As for new centerfire guns, believe it or not, AR15 rifles still sell here, the S&W rifles are very popular but I believe that is again due to pricing structure and not any testement to the overall quality of the product which I personally find lacking.

New centerfire handguns still sell fairly well here too, mainly because legal concealed carry finally came to Illinois and more and more people are getting in on a good thing.
Most popular are mini guns and women are making up more and more of the retail handgun buyers market.

What is troubling is once they get themselves qualified and begin packing, training and continued improvement seems to go out the window and the CCW weapon is treated the same as a pocket knife or all important i-Phone.
Something nice to have on hand but in the case of the gun, not necessarily ever needed...

Again, the high price of ammunition is much to blame for the lackluster attitudes.

The guys that are doing much shooting are generally league shotgun shooters.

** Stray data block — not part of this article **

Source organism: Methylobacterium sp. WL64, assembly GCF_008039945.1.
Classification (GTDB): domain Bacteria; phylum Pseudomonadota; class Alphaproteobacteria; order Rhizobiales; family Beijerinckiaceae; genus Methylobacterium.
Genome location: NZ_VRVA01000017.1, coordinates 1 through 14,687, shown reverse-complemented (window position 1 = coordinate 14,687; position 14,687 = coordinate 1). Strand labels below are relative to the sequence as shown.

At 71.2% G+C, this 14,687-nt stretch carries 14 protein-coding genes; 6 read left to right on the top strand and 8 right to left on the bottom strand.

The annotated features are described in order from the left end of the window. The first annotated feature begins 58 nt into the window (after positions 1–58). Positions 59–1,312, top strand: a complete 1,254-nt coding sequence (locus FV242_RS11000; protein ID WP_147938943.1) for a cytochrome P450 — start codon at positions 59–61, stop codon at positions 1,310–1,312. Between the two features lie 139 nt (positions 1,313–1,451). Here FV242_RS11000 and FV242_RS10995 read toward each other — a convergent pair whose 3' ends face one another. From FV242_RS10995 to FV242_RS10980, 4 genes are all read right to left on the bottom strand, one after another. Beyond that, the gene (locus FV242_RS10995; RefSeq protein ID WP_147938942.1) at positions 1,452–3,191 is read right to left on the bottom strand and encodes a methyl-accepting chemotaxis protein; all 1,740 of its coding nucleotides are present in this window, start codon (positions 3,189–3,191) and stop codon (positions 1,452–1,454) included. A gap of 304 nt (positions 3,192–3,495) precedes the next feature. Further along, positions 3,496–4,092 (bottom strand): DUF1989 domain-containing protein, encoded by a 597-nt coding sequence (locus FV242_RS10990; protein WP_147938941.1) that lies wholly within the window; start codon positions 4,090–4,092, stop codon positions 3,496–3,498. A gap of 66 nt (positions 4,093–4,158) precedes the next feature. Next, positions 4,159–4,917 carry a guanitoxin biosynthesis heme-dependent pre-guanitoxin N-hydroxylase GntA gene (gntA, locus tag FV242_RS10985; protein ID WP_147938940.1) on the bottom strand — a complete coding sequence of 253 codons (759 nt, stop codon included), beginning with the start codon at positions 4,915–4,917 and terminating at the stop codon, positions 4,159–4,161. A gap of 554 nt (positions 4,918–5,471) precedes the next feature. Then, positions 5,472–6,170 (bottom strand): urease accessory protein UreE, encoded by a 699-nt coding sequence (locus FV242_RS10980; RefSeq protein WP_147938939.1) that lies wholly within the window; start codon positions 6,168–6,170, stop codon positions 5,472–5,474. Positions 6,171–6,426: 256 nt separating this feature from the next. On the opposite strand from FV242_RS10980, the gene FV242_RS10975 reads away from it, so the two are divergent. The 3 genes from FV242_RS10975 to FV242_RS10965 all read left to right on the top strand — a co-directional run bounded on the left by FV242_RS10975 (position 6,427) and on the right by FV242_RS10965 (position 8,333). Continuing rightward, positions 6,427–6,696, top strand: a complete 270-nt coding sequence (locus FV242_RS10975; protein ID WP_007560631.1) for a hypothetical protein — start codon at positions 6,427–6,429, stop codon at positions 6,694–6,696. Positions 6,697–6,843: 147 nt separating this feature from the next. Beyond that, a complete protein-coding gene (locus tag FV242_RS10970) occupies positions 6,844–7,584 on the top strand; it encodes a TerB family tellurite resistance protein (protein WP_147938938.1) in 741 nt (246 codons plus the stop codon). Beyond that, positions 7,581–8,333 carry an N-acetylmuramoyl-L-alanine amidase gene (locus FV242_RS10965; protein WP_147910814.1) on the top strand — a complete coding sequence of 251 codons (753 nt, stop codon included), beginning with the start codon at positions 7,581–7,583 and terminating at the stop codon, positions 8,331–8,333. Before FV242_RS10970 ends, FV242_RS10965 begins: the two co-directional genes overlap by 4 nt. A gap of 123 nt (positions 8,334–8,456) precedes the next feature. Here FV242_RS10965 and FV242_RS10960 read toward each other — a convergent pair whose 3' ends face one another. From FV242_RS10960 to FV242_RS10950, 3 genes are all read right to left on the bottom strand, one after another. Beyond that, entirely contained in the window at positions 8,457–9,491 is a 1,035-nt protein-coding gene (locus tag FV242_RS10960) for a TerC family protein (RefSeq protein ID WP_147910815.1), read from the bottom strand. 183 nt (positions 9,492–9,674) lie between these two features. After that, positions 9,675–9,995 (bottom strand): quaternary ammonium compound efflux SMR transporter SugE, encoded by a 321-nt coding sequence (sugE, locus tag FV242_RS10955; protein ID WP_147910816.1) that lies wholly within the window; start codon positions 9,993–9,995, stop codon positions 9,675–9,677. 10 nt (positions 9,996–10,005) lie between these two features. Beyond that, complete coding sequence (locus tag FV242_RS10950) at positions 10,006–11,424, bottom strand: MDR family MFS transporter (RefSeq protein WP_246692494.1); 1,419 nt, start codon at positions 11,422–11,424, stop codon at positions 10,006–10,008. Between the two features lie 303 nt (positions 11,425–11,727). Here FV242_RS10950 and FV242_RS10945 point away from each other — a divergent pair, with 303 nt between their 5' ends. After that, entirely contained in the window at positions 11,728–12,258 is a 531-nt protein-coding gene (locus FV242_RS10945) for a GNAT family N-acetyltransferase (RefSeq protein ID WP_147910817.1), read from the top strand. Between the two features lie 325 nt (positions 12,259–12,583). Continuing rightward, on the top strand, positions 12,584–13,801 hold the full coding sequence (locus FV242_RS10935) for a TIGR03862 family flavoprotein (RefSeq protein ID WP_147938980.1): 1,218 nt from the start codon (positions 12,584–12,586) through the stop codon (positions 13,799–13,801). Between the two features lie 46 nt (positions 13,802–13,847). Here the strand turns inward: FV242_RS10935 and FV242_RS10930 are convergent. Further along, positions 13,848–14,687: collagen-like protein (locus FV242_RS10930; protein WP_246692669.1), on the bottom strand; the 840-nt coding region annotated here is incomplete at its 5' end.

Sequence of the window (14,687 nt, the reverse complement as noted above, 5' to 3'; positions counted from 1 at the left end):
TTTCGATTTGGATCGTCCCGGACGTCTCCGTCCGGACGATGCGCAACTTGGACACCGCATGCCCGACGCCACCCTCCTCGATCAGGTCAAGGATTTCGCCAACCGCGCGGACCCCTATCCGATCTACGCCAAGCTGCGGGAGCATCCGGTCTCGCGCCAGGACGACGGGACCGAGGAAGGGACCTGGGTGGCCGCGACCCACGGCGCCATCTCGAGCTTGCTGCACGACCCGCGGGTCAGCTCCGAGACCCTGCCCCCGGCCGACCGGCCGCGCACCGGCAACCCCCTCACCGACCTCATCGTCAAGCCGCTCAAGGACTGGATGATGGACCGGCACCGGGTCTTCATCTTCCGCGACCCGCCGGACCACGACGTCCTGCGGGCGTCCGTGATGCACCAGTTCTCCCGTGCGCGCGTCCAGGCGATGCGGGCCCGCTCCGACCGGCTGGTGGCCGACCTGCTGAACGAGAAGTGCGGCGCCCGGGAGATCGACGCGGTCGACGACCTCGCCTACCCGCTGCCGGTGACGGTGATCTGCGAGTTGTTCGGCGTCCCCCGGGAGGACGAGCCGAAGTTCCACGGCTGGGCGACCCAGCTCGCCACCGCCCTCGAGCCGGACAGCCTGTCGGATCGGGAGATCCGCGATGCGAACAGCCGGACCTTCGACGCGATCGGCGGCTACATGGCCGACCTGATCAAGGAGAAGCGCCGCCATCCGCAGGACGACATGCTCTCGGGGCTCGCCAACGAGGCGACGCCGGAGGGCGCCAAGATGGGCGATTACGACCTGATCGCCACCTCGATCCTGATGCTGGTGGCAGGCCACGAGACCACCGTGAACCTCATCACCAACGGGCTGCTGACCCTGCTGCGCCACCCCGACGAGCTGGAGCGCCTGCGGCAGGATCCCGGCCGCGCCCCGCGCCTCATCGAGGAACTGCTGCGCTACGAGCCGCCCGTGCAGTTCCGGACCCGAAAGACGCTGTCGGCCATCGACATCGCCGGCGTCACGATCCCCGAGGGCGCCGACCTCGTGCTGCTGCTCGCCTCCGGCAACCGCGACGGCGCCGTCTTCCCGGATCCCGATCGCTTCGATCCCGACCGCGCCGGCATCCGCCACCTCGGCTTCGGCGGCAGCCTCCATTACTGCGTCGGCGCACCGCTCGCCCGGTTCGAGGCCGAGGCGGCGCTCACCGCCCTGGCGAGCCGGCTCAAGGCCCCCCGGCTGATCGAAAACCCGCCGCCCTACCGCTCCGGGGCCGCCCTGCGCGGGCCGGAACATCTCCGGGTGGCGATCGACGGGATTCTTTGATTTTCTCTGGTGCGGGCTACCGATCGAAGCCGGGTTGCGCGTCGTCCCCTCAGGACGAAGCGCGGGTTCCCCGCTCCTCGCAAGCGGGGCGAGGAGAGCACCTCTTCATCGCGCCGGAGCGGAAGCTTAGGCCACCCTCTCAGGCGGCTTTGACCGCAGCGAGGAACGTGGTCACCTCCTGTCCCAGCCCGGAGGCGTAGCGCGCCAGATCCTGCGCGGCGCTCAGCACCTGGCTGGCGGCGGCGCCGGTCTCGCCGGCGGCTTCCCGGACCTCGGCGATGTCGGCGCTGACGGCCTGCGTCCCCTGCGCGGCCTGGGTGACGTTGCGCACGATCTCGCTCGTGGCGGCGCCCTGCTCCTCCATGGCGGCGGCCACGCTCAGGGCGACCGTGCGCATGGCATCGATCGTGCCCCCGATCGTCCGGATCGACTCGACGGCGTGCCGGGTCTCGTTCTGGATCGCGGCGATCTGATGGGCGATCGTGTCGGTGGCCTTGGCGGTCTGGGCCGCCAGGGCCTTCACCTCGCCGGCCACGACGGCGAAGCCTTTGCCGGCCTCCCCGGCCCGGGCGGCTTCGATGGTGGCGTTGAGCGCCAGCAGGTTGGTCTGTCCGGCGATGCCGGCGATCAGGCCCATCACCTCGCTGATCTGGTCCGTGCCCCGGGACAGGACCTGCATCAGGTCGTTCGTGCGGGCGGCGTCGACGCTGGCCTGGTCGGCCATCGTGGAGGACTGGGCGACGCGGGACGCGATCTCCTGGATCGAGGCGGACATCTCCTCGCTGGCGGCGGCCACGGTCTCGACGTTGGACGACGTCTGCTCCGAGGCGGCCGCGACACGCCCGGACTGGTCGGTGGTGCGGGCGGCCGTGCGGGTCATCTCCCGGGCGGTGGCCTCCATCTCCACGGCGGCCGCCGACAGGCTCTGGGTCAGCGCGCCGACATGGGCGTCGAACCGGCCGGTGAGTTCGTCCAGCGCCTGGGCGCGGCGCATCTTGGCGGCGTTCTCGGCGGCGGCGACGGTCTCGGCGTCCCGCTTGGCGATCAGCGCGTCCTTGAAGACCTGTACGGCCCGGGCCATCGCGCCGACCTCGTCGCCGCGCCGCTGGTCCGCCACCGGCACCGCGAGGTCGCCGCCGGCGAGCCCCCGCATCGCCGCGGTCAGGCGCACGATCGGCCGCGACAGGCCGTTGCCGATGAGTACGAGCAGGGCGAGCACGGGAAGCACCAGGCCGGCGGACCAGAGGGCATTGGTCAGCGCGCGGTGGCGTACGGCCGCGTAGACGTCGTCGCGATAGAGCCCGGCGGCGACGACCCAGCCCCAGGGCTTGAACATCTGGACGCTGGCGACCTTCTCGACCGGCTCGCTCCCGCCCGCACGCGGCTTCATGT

Trap-Skeet-Sporting Clays are all popular here and shotgun ammo hasn't had the huge price increases the rifled gun ammo has been subject to.
Not yet anyway.

What does all this mean?
Nobody is quite sure yet, not even the market analysts.
Will Big Box Stores dry up and blow away?
Not likely but they may drop the selling of guns and ammunition as "Not economically feasible" due to low turn around and "No buyer demand".

Will the local gun shops dry up and blow away?
Good question.
Most of the shops that survived "The Purges" of the 90s and early 2000s were already wel estalished.
Many of the owners are getting on in years now and are simply tired of dealing with all the hassle and red tape.